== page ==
In studying literary works, written in other languages, (and there’s no book this is more true of than the Bible) there is always the question of translation and interpretation.
I’m very conscious and careful with researching words (even simple words) to ascertain the real meaning and ‘feel’ of what is being said or conveyed by the writer. Translators and commentators choose the interpretation they personally feel is “best”. But, translators are human – have biases – preconceived ideas – and cultural backgrounds that influence their selection.
To study honestly and faithfully requires looking at multiple commentaries and interpretations, and then, most times I go back to the original texts and work through the various possible definitions, to select the one I “feel” is best. Of course, what I “feel” is best may not work for someone else.
Words written in one language don’t always have an equivalent word in another language. Worse – even when they do – there could be multiple words or meanings attributed to that word. The key of the translator is to select the proper meaning.
Think I’m wrong?
Or making too much of it?
Okay – let’s take a look at words – all in English alone – without any translation involved.
Here’s just a few examples. As you read them think as if you were a translator:
1) The bandage was wound around the wound.
2) The farm was used to produce produce.
3) The dump was so full that it had to refuse more refuse.
4) We must polish the Polish furniture.
5) He could lead if he would get the lead out.
6) The soldier decided to desert his dessert in the desert.
7) Since there is no time like the present, he thought it was time to present the present.
8) A bass was painted on the head of the bass drum.
9) When shot at, the dove dove into the bushes.
10) I did not object to the object.
11) The insurance was invalid for the invalid.
12) There was a row among the oarsmen about how to row.
13) They were too close to the door to close it.
14) The buck does funny things when the does are present.
15) A seamstress and a sewer fell down into a sewer line.
16) To help with planting, the farmer taught his sow to sow.
17) The wind was too strong to wind the sail.
18) Upon seeing the tear in the painting I shed a tear..
19) I had to subject the subject to a series of tests.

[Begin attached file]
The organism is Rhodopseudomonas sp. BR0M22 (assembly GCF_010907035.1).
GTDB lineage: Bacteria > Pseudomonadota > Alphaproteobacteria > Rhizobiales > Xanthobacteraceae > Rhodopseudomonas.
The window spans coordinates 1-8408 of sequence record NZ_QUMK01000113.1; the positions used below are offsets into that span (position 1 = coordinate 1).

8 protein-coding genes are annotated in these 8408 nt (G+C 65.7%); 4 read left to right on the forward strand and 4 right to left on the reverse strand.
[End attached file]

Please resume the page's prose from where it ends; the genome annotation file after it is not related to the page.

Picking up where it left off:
20) How can I intimate this to my most intimate friend?
Isn’t this fun?
Those are some simple examples. Think of a language that has only a few words and uses no vowels (Hebrew) to describe everything. How does the translator decide what is being said?
To give you an idea, let’s look at a language that has a lot of words (English). Surely, with so many words, it must be clear what is being said when one is used – right? After all, it has so many words to choose from – right?
LEt’s take a look at one simple little word – oh let’s take the word “up”. This should be easy-right? After all – everyone knows what “up” means…
…or do they?
Let’s take a gander:
It’s easy to understand UP, meaning toward the sky or at the top of the list, but when we awaken in the morning, why do we wake UP ?
At a meeting, why does a topic come UP?
Why do we speak UP and why are the officers UP for election and why is it UP to the secretary to write UP a report?
We call our friends UP.
We brighten UP a room, polish UP the silver; warm UP the leftovers and clean UP the kitchen.
We lock UP the house and fix UP the old car.
Those are the general usages. At other times this little word has real special meaning..
People stir UP trouble, line UP for tickets, work UP an appetite, and think UP excuses.
To be dressed is one thing, but to be dressed UP is special..
A drain must be opened UP because it is stopped UP.
We open UP a store in the morning but then we close it UP at night.
We seem to be pretty mixed UP about UP!
Well, to be knowledgeable about the proper uses of UP, look UP the word in the dictionary. In a desk-sized dictionary, it takes UP almost 1/4th of the page and can have UP to about thirty definitions.
If you are UP to it, you might try building UP a list of the many ways UP is used. It will take UP a lot of your time, but if you don’t give UP, you may wind UP with a hundred or more.
When it threatens to rain, we say it is clouding UP – but when the sun comes out we say it is clearing UP.
When it rains, it wets the earth and often messes things UP– but when it doesn’t rain for awhile, things dry UP.
One could go on and on, but I’ll wrap it UP, because my time is UPso……..it is time to shut UP!
Now it’s UP to you what you do with this information when you read something.
Until Next Time:
Embrace Life’s Bridges – For they Define Who You Are